from Yates et al. Outcome of Surgical Treatment of Medial Tibial Stress Syndrome.
J Bone Joint Surg Am. 2003; 85(10):1974–1980. Copyright © 2003, The Journal of Bone and Joint Surgery, Inc.)
The patient underwent intensive physiotherapy commencing 1 week postoperatively. Follow-up was conducted at 2 and 12 weeks.
He returned to full sporting activities with no further problems and was expecting to re-take his riot squad fitness test
The twin brother of patient 1, an office administrator, presented with a similar 4-year history of exercise-induced pain in
both legs. Symptoms affected him in recreational rugby and football. His pain was aggravated on bending down or walking up
or down the stairs. On examination, he had tenderness in the posteromedial border of the distal half of his tibia to the ankle.
He had no neurological or vascular deficit. His BMI was 30. He had tenderness in the posteromedial border of the distal half
of his tibia. He had no neurological or vascular defect.
Ambulatory intracompartment pressure measurement with an intracompartmental catheter attached to a portable monitor allowing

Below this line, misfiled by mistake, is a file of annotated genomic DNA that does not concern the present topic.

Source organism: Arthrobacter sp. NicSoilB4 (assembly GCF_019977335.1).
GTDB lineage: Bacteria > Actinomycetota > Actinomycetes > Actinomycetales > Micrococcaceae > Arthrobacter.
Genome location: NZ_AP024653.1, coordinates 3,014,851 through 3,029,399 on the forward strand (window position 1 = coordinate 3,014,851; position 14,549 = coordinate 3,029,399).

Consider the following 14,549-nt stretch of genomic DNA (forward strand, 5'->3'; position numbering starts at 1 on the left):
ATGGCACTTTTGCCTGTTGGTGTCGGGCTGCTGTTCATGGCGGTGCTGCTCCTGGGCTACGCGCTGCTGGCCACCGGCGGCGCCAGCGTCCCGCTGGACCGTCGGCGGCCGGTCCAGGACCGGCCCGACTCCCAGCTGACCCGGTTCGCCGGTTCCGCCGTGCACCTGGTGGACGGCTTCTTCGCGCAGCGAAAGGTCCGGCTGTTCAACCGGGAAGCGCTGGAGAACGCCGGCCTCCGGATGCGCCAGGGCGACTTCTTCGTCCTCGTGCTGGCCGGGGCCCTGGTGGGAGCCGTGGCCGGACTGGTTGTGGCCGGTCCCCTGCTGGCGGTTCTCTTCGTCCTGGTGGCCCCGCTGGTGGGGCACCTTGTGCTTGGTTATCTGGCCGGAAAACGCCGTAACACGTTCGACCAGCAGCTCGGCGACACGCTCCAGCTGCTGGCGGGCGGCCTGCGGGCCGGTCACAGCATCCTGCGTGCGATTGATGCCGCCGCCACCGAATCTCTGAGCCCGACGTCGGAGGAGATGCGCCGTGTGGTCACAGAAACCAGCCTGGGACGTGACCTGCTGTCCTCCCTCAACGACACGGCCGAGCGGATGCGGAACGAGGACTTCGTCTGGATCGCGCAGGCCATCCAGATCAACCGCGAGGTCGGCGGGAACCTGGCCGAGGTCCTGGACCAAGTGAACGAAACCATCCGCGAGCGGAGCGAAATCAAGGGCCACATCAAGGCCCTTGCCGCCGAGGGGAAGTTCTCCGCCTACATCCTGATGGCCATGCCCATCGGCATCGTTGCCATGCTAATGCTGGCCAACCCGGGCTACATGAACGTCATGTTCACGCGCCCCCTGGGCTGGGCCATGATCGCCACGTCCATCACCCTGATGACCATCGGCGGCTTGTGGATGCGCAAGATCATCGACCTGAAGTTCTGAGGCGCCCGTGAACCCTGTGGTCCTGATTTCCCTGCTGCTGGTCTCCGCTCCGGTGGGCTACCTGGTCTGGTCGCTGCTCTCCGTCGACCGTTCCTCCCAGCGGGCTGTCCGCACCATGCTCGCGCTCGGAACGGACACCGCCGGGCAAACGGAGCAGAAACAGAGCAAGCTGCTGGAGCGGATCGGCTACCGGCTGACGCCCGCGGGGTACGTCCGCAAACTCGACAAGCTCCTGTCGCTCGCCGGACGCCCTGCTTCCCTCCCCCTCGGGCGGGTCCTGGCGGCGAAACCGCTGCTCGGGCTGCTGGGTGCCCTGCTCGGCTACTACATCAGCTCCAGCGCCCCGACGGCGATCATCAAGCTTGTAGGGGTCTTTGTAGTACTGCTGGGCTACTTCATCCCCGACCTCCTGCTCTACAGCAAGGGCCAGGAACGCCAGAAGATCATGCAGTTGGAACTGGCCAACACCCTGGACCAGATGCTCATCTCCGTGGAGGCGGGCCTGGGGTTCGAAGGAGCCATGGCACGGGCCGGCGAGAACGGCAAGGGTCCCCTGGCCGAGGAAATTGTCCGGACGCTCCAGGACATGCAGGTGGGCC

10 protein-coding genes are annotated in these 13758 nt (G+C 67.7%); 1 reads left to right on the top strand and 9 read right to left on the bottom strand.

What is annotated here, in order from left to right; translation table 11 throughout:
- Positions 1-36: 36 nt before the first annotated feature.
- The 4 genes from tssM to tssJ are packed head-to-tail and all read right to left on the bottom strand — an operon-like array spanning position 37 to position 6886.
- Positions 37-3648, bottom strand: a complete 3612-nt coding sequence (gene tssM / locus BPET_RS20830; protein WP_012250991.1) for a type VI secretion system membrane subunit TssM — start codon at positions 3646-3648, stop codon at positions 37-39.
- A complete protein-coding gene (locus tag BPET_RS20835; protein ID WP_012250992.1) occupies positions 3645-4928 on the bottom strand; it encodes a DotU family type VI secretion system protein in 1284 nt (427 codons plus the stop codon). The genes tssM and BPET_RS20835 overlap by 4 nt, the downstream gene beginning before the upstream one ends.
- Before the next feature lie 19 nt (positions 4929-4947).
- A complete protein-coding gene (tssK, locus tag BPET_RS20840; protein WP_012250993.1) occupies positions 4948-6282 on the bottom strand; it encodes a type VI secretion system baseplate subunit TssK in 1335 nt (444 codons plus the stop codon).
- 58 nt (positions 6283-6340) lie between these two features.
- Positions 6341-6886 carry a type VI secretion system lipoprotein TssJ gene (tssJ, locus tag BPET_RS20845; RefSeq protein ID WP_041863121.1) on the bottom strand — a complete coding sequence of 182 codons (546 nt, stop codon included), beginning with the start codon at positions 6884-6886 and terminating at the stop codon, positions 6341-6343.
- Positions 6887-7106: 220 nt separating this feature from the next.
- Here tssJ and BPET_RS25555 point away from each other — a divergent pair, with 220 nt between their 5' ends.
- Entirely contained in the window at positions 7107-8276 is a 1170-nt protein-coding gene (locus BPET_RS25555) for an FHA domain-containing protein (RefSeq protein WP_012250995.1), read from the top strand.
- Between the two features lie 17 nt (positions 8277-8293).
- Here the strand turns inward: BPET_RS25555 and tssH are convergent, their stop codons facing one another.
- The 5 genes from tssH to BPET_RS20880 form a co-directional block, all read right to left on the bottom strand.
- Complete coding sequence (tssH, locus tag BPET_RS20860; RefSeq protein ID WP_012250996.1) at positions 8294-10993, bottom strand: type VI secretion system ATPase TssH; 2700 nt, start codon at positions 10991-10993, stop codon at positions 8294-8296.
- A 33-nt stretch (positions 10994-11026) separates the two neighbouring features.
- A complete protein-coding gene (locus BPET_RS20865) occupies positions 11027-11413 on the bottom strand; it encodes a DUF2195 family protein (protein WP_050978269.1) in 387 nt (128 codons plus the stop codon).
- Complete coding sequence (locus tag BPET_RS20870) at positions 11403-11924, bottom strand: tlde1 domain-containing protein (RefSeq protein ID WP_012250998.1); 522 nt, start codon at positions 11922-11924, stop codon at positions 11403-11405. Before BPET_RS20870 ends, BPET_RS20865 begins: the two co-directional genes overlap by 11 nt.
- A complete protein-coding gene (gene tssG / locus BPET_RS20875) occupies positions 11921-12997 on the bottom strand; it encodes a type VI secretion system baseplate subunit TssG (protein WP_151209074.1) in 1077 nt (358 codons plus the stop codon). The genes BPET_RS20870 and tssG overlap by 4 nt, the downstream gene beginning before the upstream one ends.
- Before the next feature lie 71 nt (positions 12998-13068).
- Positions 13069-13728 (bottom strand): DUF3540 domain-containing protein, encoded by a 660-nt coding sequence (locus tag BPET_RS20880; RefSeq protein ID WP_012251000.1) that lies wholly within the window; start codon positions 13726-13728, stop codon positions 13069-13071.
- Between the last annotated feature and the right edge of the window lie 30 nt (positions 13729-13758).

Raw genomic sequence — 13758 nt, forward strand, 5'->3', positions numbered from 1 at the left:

for both single and continuous monitoring was performed. His right anterior and deep compartment pressures were recorded at
rest and after running at 8 km per hour on a treadmill.
He underwent bilateral fasciotomies and medial tibial periosteal stripping followed by intensive physiotherapy commencing
1 week postoperatively. Follow-up was conducted at 6 and 12 weeks postoperatively, by which time he had returned to full sporting
Chronic exertional compartment syndrome most commonly occurs in long distance runners and players involved in team sports
that require extensive running.
Detail history taking and physical examination are essential in making the diagnosis, which is confirmed with a formal compartment
Both the patients reported in this article fulfilled the modified diagnostic criteria for chronic compartment syndrome as
reported by Pedowitz et al,